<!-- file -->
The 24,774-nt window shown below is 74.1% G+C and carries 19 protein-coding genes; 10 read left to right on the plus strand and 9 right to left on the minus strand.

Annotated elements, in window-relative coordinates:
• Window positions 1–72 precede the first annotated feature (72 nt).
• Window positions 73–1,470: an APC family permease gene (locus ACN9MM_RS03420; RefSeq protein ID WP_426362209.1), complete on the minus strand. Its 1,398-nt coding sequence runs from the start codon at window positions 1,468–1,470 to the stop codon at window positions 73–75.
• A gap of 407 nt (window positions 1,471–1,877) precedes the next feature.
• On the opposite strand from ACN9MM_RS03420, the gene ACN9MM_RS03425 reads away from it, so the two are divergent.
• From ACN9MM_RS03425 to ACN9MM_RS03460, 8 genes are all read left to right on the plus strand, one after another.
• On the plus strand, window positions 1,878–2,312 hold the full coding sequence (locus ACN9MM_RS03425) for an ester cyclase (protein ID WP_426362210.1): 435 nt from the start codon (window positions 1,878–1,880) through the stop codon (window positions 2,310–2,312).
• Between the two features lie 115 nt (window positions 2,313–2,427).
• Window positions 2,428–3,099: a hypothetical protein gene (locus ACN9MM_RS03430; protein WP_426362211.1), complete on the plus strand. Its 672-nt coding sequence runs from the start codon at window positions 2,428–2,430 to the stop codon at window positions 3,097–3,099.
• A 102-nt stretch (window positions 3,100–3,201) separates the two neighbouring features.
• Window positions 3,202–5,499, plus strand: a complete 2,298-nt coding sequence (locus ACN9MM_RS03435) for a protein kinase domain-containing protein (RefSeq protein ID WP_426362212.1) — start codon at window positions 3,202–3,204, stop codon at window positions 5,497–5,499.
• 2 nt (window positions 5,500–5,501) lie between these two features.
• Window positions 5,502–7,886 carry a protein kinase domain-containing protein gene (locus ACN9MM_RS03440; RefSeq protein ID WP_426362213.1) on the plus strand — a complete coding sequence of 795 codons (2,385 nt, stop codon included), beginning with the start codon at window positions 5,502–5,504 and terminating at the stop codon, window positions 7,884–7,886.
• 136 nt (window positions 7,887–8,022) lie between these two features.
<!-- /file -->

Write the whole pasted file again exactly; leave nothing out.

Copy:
The 24,774-nt window shown below is 74.1% G+C and carries 19 protein-coding genes; 10 read left to right on the plus strand and 9 right to left on the minus strand.

Annotated elements, in window-relative coordinates:
• Window positions 1–72 precede the first annotated feature (72 nt).
• Window positions 73–1,470: an APC family permease gene (locus ACN9MM_RS03420; RefSeq protein ID WP_426362209.1), complete on the minus strand. Its 1,398-nt coding sequence runs from the start codon at window positions 1,468–1,470 to the stop codon at window positions 73–75.
• A gap of 407 nt (window positions 1,471–1,877) precedes the next feature.
• On the opposite strand from ACN9MM_RS03420, the gene ACN9MM_RS03425 reads away from it, so the two are divergent.
• From ACN9MM_RS03425 to ACN9MM_RS03460, 8 genes are all read left to right on the plus strand, one after another.
• On the plus strand, window positions 1,878–2,312 hold the full coding sequence (locus ACN9MM_RS03425) for an ester cyclase (protein ID WP_426362210.1): 435 nt from the start codon (window positions 1,878–1,880) through the stop codon (window positions 2,310–2,312).
• Between the two features lie 115 nt (window positions 2,313–2,427).
• Window positions 2,428–3,099: a hypothetical protein gene (locus ACN9MM_RS03430; protein WP_426362211.1), complete on the plus strand. Its 672-nt coding sequence runs from the start codon at window positions 2,428–2,430 to the stop codon at window positions 3,097–3,099.
• A 102-nt stretch (window positions 3,100–3,201) separates the two neighbouring features.
• Window positions 3,202–5,499, plus strand: a complete 2,298-nt coding sequence (locus ACN9MM_RS03435) for a protein kinase domain-containing protein (RefSeq protein ID WP_426362212.1) — start codon at window positions 3,202–3,204, stop codon at window positions 5,497–5,499.
• 2 nt (window positions 5,500–5,501) lie between these two features.
• Window positions 5,502–7,886 carry a protein kinase domain-containing protein gene (locus ACN9MM_RS03440; RefSeq protein ID WP_426362213.1) on the plus strand — a complete coding sequence of 795 codons (2,385 nt, stop codon included), beginning with the start codon at window positions 5,502–5,504 and terminating at the stop codon, window positions 7,884–7,886.
• 136 nt (window positions 7,887–8,022) lie between these two features.